Post Author: Bill Pratt
Tom Howe, in his book Objectivity in Biblical Interpretation, makes the case that there is unity, objectivity, and absoluteness in truth. To start his explanation, he quotes Mortimer Adler from his book Truth and Religion:
1. The human race is a single biological species, renewed generation after generation by the reproductive determinations of a single gene pool. Hence, man is one in nature— that is, in specific nature. All individual members of the species have the same species-specific properties or characteristics.
2. The human race being one, the human mind is also one. The human mind is a species-specific property found in every individual member of the species, the same in all, being subject to variations in degree. This precludes the notion that there is, within the human species, a primitive mind that is characteristically different from a civilized one, or an Oriental mind that differs in kind from an Occidental one, or even a child mind that differs in kind, not just degree, from an adult mind.
Howe observes that
These two theses, along with a third, are propounded by Adler for the purpose of attempting to identify the necessary basis for a world community in the face of cultural diversity. That basis, as Adler articulates it, is the unity of truth.
Adler explains that
To affirm the unity of truth is to deny that there can be two separate and irreconcilable truths which, while contradicting of one another and thought to be irreconcilably so, avoid the principle of noncontradiction by claiming to belong to logic-tight compartments.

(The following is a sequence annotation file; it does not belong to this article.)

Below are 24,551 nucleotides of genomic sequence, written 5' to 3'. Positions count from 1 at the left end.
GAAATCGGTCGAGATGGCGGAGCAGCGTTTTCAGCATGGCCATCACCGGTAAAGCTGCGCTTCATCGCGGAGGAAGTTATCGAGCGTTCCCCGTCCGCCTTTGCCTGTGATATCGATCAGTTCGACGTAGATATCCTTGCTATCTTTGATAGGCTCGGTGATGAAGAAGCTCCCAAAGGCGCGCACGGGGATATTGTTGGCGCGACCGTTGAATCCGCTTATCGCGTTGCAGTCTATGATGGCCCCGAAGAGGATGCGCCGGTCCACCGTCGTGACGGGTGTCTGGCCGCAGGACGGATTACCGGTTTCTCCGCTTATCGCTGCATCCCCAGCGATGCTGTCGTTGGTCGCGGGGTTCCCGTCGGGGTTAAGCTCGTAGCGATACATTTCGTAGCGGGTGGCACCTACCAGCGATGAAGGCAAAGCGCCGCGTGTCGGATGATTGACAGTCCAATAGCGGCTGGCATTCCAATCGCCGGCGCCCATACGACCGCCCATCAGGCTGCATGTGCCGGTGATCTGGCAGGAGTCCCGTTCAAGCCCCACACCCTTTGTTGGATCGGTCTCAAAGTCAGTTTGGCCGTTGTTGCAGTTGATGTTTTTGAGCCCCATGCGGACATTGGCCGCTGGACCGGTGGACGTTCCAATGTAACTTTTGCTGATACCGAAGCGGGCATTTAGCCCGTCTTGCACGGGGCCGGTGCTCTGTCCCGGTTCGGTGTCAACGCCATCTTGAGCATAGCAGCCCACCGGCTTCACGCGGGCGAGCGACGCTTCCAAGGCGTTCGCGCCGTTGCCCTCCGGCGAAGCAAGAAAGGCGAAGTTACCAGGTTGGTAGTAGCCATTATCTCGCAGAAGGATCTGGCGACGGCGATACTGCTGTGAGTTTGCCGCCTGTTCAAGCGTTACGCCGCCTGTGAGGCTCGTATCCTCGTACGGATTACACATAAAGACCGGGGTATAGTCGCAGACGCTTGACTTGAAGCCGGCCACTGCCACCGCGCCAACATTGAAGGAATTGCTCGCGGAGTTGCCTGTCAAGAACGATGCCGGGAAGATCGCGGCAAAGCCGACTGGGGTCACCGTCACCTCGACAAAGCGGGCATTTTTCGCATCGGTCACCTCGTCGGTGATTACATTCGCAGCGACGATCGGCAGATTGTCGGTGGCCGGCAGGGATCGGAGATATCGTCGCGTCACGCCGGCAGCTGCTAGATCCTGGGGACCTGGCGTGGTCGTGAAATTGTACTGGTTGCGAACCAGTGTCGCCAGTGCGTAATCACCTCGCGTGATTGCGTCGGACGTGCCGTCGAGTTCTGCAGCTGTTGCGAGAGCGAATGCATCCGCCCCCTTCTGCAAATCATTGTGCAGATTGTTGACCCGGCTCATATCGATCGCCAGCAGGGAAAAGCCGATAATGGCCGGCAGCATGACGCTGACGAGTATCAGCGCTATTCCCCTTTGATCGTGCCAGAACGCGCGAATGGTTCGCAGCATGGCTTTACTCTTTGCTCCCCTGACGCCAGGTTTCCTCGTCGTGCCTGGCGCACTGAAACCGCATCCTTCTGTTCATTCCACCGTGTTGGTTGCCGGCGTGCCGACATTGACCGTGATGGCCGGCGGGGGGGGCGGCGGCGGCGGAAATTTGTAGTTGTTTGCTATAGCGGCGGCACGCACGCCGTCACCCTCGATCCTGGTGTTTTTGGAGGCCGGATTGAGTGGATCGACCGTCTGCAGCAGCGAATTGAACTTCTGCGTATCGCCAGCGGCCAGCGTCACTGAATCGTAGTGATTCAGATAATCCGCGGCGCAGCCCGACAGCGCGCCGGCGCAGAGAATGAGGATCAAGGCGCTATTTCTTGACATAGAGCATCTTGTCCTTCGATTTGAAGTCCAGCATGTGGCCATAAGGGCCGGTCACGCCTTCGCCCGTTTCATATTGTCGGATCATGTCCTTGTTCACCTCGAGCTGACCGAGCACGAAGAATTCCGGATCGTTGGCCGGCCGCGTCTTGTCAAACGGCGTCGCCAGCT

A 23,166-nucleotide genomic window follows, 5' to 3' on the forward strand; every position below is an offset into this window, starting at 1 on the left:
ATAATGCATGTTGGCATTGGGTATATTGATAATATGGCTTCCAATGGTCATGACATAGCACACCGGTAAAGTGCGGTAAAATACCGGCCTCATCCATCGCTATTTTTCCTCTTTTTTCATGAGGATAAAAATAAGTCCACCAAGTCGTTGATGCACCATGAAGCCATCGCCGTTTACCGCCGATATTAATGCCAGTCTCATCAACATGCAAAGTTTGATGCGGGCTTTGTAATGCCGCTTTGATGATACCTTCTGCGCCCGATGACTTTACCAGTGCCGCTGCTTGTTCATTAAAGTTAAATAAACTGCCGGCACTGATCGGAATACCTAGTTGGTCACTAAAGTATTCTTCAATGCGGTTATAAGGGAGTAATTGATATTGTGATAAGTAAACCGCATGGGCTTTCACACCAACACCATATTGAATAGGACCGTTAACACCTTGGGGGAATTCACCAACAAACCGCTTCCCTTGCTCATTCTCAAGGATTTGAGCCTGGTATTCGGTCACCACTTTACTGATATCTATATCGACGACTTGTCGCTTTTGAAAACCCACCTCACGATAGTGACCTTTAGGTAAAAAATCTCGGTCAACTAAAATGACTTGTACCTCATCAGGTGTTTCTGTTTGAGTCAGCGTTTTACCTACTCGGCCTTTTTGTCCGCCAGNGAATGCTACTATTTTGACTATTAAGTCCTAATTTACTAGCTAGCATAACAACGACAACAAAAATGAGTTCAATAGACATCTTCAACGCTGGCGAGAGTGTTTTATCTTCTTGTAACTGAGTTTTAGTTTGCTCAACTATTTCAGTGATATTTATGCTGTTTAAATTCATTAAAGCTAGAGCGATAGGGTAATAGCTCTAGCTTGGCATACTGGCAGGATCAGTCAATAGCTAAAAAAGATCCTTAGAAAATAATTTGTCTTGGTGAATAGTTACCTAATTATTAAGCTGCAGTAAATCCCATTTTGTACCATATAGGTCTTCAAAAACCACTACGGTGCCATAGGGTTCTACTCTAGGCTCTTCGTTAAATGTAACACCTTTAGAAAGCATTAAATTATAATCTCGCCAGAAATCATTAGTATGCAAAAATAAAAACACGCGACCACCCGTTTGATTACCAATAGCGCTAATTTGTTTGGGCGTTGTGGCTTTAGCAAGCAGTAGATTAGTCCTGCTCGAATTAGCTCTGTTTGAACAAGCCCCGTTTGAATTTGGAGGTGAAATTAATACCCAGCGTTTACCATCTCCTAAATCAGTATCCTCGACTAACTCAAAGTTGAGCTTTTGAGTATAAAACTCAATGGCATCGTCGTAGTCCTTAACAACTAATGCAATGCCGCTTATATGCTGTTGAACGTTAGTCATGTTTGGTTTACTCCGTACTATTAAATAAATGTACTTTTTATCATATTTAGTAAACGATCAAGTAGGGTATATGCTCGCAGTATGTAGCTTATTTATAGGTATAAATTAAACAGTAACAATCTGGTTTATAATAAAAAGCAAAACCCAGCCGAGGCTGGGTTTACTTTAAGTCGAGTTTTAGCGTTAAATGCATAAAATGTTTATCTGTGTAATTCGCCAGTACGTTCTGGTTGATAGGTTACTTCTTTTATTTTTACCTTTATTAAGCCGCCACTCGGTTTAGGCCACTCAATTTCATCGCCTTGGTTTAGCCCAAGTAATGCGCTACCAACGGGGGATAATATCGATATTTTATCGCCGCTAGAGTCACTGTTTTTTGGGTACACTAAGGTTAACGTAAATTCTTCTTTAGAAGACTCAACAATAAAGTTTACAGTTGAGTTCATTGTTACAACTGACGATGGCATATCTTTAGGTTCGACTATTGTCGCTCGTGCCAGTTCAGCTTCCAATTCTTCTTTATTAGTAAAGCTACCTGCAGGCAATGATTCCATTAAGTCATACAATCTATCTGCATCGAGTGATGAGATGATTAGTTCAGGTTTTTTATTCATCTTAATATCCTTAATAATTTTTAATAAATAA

From here, Howe continues by claiming
the principles of the unity of man and the unity of truth demonstrate that there was not a “Hebrew” mind or a “Greek” mind or an “ancient” mind such that truth among those cultures at those periods of time were somehow different than truth today. On the contrary, truth is the same for all ages and among all peoples. The issues relating to men and God were the same issues with which we struggle today, because man is one race and one mind. The differences, then, between these ancient cultures and our modern culture is not the nature of man, or of truth, but are the social and cultural expressions of the same truths.
Given the principles of the unity of man and the unity of truth, is it possible to deny that truth is absolute or that truth is objective? Howe thinks not:
For someone to claim that there is no such thing as absolute truth is to assert that it is absolutely true that there is no absolute truth. All such relativistic assertions are self-defeating and false. Likewise, for someone to claim that there is no such thing as objectivity is to count on the objective meaning of this very claim, which is likewise self-defeating and false. Truth is unavoidable. Likewise, objectivity is unavoidable.
To deny absolute truth or objective truth is self-defeating, for the very person who denies the absoluteness and objectivity of truth believes that their statement about truth is absolutely and objectively true.